This humorous tale may become a dog lover’s favorite.

LET'S SWAP FOR A DAY

A child and pet enjoy trading lives for a day, until nature calls and accommodations are needed.

Alphie, a human child with pale skin and black hair, and Nini, a brown dog with pointed ears, are best friends. Sometimes, they “are jealous of each other’s life,” so one day they decide to swap. The morning goes well, with Alphie sleeping ’til noon in Nini’s dog bed and Nini attending school. The afternoon is fun; Alphie swims, plays Frisbee, and hides Daddy’s toupee while Nini listens to the teacher, makes art, and plays with (human) classmates. When it’s time to eat, though, the fun slows down; Alphie doesn’t like the taste of Nini’s bones, and Nini refuses Alphie’s vegetables. But they don’t give up until they really can’t go—the grass is no match for a bathroom, and vice versa. Liao’s brightly colored illustrations crackle with movement, child-friendly energy, and expression. The loose, casual application of paint matches the text’s breezy authority. The fact that the other characters aren’t fazed by a dog in school and at the table only adds to the hilarity of the swap. This perfectly paced, funny read uses only a touch of potty humor to cap off a sweet story of friendship, curiosity, and indulgence, ending with gratitude for something many of us take for granted. Caregivers won’t mind children rereading this silly book.

This humorous tale may become a dog lover’s favorite. (Picture book. 4-8)

Pub Date: May 22, 2020

ISBN: 978-1-4788-6819-4

Page Count: 32

Publisher: Reycraft Books

Review Posted Online: March 25, 2020

Kirkus Reviews Issue: April 15, 2020

Did you like this book?

No Comments Yet

Uncomplicated fun that sets readers up for the earlier, more-complicated books to come.

LITTLE BLUE TRUCK'S SPRINGTIME

From the Little Blue Truck series

Little Blue Truck and his pal Toad meet friends old and new on a springtime drive through the country.

This lift-the-flap, interactive entry in the popular Little Blue Truck series lacks the narrative strength and valuable life lessons of the original Little Blue Truck (2008) and its sequel, Little Blue Truck Leads the Way (2009). Both of those books, published for preschoolers rather than toddlers, featured rich storylines, dramatic, kinetic illustrations, and simple but valuable life lessons—the folly of taking oneself too seriously, the importance of friends, and the virtue of taking turns, for example. At about half the length and with half as much text as the aforementioned titles, this volume is a much quicker read. Less a story than a vernal celebration, the book depicts a bucolic drive through farmland and encounters with various animals and their young along the way. Beautifully rendered two-page tableaux teem with butterflies, blossoms, and vibrant pastel, springtime colors. Little Blue greets a sheep standing in the door of a barn: “Yoo-hoo, Sheep! / Beep-beep! / What’s new?” Folding back the durable, card-stock flap reveals the barn’s interior and an adorable set of twin lambs. Encounters with a duck and nine ducklings, a cow with a calf, a pig with 10 (!) piglets, a family of bunnies, and a chicken with a freshly hatched chick provide ample opportunity for counting and vocabulary work.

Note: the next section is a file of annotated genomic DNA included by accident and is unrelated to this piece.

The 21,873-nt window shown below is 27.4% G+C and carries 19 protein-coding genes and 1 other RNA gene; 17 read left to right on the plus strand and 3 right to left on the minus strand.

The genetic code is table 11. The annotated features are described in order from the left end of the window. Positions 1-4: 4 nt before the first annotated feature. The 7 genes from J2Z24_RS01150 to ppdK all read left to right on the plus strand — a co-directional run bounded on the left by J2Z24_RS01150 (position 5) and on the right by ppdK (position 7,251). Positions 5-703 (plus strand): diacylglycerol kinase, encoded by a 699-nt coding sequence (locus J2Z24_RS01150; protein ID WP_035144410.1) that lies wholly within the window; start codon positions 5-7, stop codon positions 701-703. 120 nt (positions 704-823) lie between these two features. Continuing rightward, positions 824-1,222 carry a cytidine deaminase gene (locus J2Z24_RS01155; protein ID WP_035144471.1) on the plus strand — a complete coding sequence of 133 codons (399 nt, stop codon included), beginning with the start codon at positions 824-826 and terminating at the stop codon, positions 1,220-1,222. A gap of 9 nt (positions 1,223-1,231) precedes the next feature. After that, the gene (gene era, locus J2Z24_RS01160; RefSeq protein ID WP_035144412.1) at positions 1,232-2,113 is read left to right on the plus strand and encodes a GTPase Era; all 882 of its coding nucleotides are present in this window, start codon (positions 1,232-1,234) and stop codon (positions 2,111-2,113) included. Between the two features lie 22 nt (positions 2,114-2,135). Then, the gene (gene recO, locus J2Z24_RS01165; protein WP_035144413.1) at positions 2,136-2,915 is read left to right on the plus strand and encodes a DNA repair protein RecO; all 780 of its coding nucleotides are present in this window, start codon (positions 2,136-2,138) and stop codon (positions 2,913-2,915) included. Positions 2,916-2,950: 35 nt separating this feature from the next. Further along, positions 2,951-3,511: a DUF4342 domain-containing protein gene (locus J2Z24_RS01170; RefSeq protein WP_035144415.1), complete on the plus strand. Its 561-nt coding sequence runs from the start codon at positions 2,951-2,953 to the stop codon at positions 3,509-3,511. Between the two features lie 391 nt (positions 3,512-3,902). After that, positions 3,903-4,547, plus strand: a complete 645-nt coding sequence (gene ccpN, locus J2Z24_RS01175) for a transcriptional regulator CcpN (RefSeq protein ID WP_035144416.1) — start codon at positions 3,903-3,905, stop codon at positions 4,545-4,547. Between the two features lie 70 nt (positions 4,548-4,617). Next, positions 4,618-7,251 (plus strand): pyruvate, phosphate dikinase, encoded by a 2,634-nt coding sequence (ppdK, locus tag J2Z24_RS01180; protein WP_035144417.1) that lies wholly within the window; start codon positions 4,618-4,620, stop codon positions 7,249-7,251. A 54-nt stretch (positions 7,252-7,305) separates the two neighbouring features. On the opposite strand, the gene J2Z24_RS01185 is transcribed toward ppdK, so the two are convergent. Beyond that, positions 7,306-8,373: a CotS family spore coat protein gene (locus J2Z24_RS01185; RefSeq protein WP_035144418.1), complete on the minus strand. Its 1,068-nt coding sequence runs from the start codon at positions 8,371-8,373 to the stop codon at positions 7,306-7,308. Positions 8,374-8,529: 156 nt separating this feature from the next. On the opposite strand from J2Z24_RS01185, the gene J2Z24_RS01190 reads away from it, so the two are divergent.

Uncomplicated fun that sets readers up for the earlier, more-complicated books to come. (Board book. 1-4)

Pub Date: Jan. 2, 2018

ISBN: 978-0-544-93809-0

Page Count: 16

Publisher: HMH Books

Review Posted Online: March 4, 2018

Kirkus Reviews Issue: July 1, 2018

Did you like this book?

Hee haw.

Reader Votes

  • Readers Vote
  • 11

Our Verdict

  • Our Verdict
  • GET IT

  • IndieBound Bestseller

THE WONKY DONKEY

The print version of a knee-slapping cumulative ditty.

In the song, Smith meets a donkey on the road. It is three-legged, and so a “wonky donkey” that, on further examination, has but one eye and so is a “winky wonky donkey” with a taste for country music and therefore a “honky-tonky winky wonky donkey,” and so on to a final characterization as a “spunky hanky-panky cranky stinky-dinky lanky honky-tonky winky wonky donkey.” A free musical recording (of this version, anyway—the author’s website hints at an adults-only version of the song) is available from the publisher and elsewhere online. Even though the book has no included soundtrack, the sly, high-spirited, eye patch–sporting donkey that grins, winks, farts, and clumps its way through the song on a prosthetic metal hoof in Cowley’s informal watercolors supplies comical visual flourishes for the silly wordplay. Look for ready guffaws from young audiences, whether read or sung, though those attuned to disability stereotypes may find themselves wincing instead or as well.

Hee haw. (Picture book. 5-7)

Pub Date: May 1, 2010

ISBN: 978-0-545-26124-1

Page Count: 26

Publisher: Scholastic

Review Posted Online: Dec. 29, 2018

Did you like this book?

more